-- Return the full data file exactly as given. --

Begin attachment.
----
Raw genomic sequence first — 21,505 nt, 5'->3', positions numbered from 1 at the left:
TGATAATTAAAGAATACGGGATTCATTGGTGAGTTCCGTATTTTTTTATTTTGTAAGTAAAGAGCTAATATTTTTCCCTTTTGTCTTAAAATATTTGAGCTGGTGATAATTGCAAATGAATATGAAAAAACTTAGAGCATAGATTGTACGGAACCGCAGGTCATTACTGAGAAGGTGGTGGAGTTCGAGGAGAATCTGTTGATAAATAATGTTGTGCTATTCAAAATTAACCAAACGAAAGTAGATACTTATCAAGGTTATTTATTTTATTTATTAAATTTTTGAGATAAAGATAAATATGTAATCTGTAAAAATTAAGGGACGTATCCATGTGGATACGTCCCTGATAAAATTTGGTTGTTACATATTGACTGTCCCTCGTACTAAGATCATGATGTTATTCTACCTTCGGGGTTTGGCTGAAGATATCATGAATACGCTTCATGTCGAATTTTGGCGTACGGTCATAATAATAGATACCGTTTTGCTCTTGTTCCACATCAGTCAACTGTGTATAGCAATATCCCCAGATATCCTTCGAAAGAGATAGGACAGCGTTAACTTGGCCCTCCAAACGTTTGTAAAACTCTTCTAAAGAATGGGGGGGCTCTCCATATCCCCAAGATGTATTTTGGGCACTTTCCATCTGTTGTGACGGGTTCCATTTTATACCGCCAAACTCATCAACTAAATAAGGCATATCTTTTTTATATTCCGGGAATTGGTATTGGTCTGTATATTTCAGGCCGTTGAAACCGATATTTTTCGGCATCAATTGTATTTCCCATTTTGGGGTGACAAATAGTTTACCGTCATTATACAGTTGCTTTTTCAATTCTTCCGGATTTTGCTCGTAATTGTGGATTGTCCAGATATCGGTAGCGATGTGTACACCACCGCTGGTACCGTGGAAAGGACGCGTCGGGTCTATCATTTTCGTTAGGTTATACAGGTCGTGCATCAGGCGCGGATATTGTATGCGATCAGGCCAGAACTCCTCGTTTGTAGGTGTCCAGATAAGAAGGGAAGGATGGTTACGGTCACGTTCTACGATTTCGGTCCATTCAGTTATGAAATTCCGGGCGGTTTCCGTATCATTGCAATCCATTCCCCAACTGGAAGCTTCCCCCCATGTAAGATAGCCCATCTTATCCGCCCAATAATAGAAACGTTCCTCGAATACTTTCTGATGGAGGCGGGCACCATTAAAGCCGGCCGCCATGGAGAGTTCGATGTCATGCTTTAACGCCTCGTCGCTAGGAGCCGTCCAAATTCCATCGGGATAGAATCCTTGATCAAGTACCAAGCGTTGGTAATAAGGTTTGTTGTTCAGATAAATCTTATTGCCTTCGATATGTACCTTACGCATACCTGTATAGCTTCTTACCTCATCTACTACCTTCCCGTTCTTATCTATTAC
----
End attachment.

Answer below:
Raw genomic sequence first — 21,505 nt, 5'->3', positions numbered from 1 at the left:
TGATAATTAAAGAATACGGGATTCATTGGTGAGTTCCGTATTTTTTTATTTTGTAAGTAAAGAGCTAATATTTTTCCCTTTTGTCTTAAAATATTTGAGCTGGTGATAATTGCAAATGAATATGAAAAAACTTAGAGCATAGATTGTACGGAACCGCAGGTCATTACTGAGAAGGTGGTGGAGTTCGAGGAGAATCTGTTGATAAATAATGTTGTGCTATTCAAAATTAACCAAACGAAAGTAGATACTTATCAAGGTTATTTATTTTATTTATTAAATTTTTGAGATAAAGATAAATATGTAATCTGTAAAAATTAAGGGACGTATCCATGTGGATACGTCCCTGATAAAATTTGGTTGTTACATATTGACTGTCCCTCGTACTAAGATCATGATGTTATTCTACCTTCGGGGTTTGGCTGAAGATATCATGAATACGCTTCATGTCGAATTTTGGCGTACGGTCATAATAATAGATACCGTTTTGCTCTTGTTCCACATCAGTCAACTGTGTATAGCAATATCCCCAGATATCCTTCGAAAGAGATAGGACAGCGTTAACTTGGCCCTCCAAACGTTTGTAAAACTCTTCTAAAGAATGGGGGGGCTCTCCATATCCCCAAGATGTATTTTGGGCACTTTCCATCTGTTGTGACGGGTTCCATTTTATACCGCCAAACTCATCAACTAAATAAGGCATATCTTTTTTATATTCCGGGAATTGGTATTGGTCTGTATATTTCAGGCCGTTGAAACCGATATTTTTCGGCATCAATTGTATTTCCCATTTTGGGGTGACAAATAGTTTACCGTCATTATACAGTTGCTTTTTCAATTCTTCCGGATTTTGCTCGTAATTGTGGATTGTCCAGATATCGGTAGCGATGTGTACACCACCGCTGGTACCGTGGAAAGGACGCGTCGGGTCTATCATTTTCGTTAGGTTATACAGGTCGTGCATCAGGCGCGGATATTGTATGCGATCAGGCCAGAACTCCTCGTTTGTAGGTGTCCAGATAAGAAGGGAAGGATGGTTACGGTCACGTTCTACGATTTCGGTCCATTCAGTTATGAAATTCCGGGCGGTTTCCGTATCATTGCAATCCATTCCCCAACTGGAAGCTTCCCCCCATGTAAGATAGCCCATCTTATCCGCCCAATAATAGAAACGTTCCTCGAATACTTTCTGATGGAGGCGGGCACCATTAAAGCCGGCCGCCATGGAGAGTTCGATGTCATGCTTTAACGCCTCGTCGCTAGGAGCCGTCCAAATTCCATCGGGATAGAATCCTTGATCAAGTACCAAGCGTTGGTAATAAGGTTTGTTGTTCAGATAAATCTTATTGCCTTCGATATGTACCTTACGCATACCTGTATAGCTTCTTACCTCATCTACTACCTTCCCGTTCTTATCTATTAC